The Washington State Senate passed a bill on Wednesday that would codify provisions in the Affordable Care Act (ACA) into state law.
The vote came just two days after the U.S. Department of Justice voiced its support for a decision made by a federal judge in Texas, who recently struck down the ACA as unconstitutional.
The Morning Wire: Keeping you informed on Washington politics, policy, and political economy
The House bill has now passed out of both chambers, and both floor votes have been along party lines. It isn’t across the finish line quite yet — it was amended in the Senate to include an emergency clause. It will now go back to the House for another vote before it can go to the governor’s desk.
This will be Rep. Lauren Davis’s first prime-sponsored bill as a legislator to make it all the way to the governor’s desk, if the House approves the amended legislation.
“Now more than ever, with President Trump trying to use the courts to take health insurance away from 20 million Americans, it’s imperative that elected leaders in our state take action to protect access to lifesaving and life-giving healthcare,” Davis said in an email. “Families across our state rely on these services and the prospect that their access to healthcare could disappear tomorrow is terrifying.”
If it ultimately passes, the bill will preserve several provisions in the ACA into state law that will apply to health care plans sold in Washington, regardless of action at the federal level.
One big talking point for the legislation’s supporters: It codifies into state law the ACA’s prohibition for health carriers to reject applicants, deny them coverage, or limit their coverage based on pre-existing medical conditions.
Among the other ACA provisions it codifies: Patients can’t be dropped from coverage unless there’s fraud involved. And, services for the “ten essential health benefit categories” can’t be subject to annual or lifetime limits — those benefit categories include maternity and newborn care, mental health and substance use disorder treatment, prescription drugs, preventive care, and oral and vision care for children.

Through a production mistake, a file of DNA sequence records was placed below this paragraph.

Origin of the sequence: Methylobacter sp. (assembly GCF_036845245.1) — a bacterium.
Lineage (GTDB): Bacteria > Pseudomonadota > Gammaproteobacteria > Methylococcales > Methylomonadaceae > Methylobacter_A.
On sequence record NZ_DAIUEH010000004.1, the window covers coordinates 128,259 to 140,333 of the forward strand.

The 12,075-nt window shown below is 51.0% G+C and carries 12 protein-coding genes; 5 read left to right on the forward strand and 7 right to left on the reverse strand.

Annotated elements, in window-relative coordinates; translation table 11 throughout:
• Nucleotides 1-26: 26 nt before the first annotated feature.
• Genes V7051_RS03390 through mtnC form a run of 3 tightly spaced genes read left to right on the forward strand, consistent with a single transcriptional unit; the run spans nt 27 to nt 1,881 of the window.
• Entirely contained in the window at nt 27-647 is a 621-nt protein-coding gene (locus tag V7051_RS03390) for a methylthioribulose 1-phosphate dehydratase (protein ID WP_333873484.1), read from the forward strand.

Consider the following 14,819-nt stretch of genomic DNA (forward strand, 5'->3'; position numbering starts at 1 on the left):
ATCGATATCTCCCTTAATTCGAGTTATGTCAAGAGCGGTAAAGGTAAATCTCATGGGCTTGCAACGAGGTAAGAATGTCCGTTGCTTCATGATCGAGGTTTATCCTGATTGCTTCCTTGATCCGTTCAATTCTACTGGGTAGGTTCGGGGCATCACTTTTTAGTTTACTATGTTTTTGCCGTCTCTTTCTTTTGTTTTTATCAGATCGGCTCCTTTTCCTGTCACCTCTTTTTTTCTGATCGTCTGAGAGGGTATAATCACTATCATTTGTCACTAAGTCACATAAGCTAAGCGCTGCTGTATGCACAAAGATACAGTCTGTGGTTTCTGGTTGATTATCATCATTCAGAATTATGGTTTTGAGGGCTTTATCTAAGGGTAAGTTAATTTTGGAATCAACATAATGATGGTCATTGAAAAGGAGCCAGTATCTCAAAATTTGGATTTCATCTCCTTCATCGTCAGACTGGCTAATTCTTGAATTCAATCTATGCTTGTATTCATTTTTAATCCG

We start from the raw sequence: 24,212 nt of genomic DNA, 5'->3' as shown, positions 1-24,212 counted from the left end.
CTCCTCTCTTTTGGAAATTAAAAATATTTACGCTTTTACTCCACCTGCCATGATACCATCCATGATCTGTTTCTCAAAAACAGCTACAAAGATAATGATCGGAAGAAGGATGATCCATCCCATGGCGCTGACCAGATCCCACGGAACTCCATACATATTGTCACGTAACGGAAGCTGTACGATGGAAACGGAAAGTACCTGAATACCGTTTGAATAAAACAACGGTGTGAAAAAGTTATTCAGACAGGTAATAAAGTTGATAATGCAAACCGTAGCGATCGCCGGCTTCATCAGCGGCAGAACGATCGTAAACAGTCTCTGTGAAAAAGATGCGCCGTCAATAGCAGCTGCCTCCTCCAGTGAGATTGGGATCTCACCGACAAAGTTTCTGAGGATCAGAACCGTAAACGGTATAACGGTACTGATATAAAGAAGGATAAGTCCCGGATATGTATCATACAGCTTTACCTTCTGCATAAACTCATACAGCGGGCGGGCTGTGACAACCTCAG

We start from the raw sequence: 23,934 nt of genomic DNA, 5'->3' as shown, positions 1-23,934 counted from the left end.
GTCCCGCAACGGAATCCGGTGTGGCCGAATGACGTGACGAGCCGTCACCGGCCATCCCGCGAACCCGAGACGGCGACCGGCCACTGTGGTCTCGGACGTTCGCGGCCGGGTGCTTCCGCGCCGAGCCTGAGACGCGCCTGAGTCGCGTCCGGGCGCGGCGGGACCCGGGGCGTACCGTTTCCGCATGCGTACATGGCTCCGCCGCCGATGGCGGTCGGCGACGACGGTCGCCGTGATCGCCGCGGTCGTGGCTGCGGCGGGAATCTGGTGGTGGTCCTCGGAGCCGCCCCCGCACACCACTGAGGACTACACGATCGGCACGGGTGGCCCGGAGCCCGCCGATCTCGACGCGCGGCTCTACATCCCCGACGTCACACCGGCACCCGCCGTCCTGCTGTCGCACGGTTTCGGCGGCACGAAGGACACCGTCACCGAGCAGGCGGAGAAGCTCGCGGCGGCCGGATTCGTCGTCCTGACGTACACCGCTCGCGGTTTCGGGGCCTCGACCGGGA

“We know that the consumer protections in the Affordable Care Act in 2010 brought tremendous relief to households across our state and across our nation,” said Sen. Annette Cleveland, who sponsored the companion bill in the Senate, in a press release. “The Trump administration’s efforts to rescind the act this week make passage of this legislation more important and urgent than ever.”
Arguments against the bill during Wednesday’s floor debate came from several Republican senators.
Sen. Ann Rivers said she thought the bill was “yet another stab at the president, yet another opportunity to vilify.” Sen. Randi Becker said that, while she thinks the protections for people with pre-existing conditions and other parts of the ACA were a good thing, she didn’t feel the same about the law as a whole.
“I don’t want to create laws in Washington State based upon fear of the unknown, of what’s happening in the future,” Becker said. “I think there are things in the Affordable Care Act that are good, as I’ve mentioned. But…there are things that we should, as Washington State, be looking at to improve upon what the Affordable Care Act has done.”
Specifically, she pointed to managed care organizations and access to care.
“This system is not perfect,” Becker said. “So, by passing this and saying we’re not going to look at how we can make this better for the people of Washington — make it better so people have not just health insurance, but access to health insurance, the care they need, when they need it and how they need it…I have real issues with this bill limiting our provisions for the future.”
Davis rejected the idea that the provisions this law would preserve aren’t working.
“I simply disagree,” Davis said in an email. “The ACA took major steps forward in the right direction to prevent insurance companies from discriminating against people with pre-existing conditions. It removed lifetime caps on benefit and increased access to preventative care and behavioral health services. These are all critical policies that we need to increase access to quality healthcare.”
With the newly added emergency clause, the bill would go into effect as soon as Gov. Jay Inslee signs it.
This story was also cross-posted on our sister site, State of Reform.